I made it a habit since childhood to assist people – Justice Dodo
Justice Isa Muhammadu Dodo was born in July 1944 in Katsina. He started his first three years of primary education at Gobarau Primary School and completed at Katsina Central Primary School between 1953 and 1960. He proceeded to middle school and spent three years before moving to Katsina Training College from 196165 where he bagged a Grade II certificate. Between 1966 and 69, Dodo enrolled at Ahmadu Bello University (ABU) for Diploma in English Law and then an Advance Diploma in Islamic Law from the same institution in 1971. He did his LL.B Common and Islamic Law 1974-77, and a LL.M in 1983 at ABU. He was at the Nigeria Law School Lagos in 1981 and applied to do his PhD but there was no supervisor at that time to handle the topic “Doctrine of state necessity” which he had wanted to work on.
Dodo has been chairman of the Jama’atul Nasril Islam (JNI) since 2002 when he assumed that responsibility and had served in various capacities like Chairman of Inter Religious Committee, Chairman Sharia Commission. He is a National Award recipient of OON by the Federal Government in 2005.
He told Daily Trust in Katsina that “I started work after my Grade II from Katsina Teachers College and rose to become an Assistant Headmaster in 1966. After my second diploma in Islamic Law I was offered a job at ABU were I taught Northern Nigeria area courts. After two years there I became an inspector for area courts. I was given a job at the Court of Appeal were I spent eleven years. I came to Katsina as Khadi of Sharia Court of Appeal from 1990-2004. I became Grand Khadi 2004-2009 from where I retired.”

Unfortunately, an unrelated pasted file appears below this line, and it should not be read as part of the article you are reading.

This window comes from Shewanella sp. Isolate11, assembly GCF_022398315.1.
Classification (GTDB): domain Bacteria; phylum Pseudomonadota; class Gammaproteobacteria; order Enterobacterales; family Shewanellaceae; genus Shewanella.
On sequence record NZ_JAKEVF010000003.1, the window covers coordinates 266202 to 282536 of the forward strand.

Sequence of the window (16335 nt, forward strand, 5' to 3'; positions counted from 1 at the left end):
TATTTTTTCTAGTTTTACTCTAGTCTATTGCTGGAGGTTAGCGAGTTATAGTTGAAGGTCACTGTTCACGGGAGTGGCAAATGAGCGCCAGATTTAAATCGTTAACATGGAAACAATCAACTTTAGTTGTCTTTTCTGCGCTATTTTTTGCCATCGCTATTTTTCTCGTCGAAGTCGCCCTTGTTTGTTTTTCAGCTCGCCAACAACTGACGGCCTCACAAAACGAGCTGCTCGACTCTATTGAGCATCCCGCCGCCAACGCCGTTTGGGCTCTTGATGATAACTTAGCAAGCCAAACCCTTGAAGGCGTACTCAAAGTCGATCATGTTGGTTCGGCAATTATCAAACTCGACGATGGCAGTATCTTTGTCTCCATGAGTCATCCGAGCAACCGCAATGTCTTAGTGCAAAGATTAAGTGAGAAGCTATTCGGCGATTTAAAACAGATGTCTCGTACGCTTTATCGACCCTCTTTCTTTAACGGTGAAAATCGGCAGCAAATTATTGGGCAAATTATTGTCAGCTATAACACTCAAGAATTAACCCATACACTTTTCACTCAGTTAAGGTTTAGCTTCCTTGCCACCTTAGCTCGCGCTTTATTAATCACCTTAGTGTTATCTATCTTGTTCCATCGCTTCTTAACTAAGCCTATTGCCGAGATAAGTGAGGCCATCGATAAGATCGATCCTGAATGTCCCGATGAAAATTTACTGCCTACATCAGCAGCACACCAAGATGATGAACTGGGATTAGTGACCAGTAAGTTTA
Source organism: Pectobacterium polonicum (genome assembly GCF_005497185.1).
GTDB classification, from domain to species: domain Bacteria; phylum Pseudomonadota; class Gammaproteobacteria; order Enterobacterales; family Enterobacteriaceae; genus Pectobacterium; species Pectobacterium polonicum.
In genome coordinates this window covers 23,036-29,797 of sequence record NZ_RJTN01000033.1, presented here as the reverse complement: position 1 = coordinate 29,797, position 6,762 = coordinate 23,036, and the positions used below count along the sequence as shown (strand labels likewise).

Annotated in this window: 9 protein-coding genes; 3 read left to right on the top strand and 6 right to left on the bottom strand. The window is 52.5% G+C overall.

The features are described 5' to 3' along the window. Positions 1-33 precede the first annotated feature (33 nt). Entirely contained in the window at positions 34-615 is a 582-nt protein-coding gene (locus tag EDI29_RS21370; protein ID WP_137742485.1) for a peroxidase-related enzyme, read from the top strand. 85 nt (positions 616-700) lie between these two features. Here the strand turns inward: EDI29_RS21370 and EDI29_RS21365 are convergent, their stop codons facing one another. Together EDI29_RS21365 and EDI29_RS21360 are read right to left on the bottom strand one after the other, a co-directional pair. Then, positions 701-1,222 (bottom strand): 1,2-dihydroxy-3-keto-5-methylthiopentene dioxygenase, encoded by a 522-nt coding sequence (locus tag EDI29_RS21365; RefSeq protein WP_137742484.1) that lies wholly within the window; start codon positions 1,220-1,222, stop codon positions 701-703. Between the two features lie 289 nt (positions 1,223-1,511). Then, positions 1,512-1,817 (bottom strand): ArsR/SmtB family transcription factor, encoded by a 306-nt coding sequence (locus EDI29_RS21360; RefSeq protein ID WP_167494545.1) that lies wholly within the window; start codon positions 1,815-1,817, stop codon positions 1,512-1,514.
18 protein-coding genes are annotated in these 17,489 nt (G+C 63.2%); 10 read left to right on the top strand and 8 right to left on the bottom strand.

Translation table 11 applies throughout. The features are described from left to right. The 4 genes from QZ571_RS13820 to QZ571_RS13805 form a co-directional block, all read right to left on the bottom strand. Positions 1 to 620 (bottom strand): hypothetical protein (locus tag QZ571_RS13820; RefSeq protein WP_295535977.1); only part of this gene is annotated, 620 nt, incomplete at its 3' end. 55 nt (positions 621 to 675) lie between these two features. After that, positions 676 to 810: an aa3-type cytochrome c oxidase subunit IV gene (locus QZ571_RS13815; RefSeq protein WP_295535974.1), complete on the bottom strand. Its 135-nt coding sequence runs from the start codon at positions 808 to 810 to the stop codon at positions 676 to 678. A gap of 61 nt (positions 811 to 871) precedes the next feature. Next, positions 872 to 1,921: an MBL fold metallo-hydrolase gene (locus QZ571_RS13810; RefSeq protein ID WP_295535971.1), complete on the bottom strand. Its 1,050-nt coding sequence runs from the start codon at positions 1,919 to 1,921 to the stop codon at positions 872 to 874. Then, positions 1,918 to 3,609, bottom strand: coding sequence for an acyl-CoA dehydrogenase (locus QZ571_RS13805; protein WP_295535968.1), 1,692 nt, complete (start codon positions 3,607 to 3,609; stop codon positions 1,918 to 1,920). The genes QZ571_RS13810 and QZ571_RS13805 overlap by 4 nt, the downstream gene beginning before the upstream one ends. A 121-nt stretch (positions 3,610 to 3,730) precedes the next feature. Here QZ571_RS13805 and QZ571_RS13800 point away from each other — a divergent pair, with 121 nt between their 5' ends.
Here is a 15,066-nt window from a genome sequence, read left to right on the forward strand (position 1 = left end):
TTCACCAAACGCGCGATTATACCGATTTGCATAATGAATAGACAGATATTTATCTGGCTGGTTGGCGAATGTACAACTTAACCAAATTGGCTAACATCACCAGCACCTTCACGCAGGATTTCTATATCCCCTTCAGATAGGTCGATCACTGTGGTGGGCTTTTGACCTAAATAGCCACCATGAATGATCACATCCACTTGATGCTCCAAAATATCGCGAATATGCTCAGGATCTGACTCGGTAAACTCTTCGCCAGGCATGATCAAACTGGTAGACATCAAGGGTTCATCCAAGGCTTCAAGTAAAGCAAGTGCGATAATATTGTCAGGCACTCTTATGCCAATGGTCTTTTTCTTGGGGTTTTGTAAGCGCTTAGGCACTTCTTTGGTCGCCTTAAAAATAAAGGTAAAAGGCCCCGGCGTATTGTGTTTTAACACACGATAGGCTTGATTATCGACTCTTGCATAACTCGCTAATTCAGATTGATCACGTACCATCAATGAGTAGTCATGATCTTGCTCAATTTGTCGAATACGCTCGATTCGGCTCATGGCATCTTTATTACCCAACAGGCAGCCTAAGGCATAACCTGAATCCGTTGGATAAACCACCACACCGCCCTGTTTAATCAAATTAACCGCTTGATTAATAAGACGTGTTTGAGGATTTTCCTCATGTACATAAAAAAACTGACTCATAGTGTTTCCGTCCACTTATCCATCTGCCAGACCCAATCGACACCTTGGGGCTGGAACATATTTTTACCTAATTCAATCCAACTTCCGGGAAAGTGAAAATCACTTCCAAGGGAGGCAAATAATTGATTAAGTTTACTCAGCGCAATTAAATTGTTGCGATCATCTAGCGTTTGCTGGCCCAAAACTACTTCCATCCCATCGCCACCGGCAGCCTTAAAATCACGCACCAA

How has retirement?
Alhamdulillah, in this work of ours, if you know people and people know you, you don’t have a problem. After working for about 44 years, I have commenced with my own affairs; I have engaged myself in farming and building which everyone knows me with, aside reading and schooling.
You were recently nominated as one of the Unsung Heroes that Media Trust should honour. How does it feel to be nominated by people that may even be unknown to you?
Honestly, I heard it first from you while you were trying to
life been after contact me for a meeting. Well, I’m happy about it, giving the fact that people have seen what I have been doing and think I deserve this honor. All I can say is thank God for my life and what I was able to do and achieve. Those who made the nomination know better. I’m sure they must have told you people in Media Trust their reasons.
Can you tell us some of your most memorable times in your 44 years of service?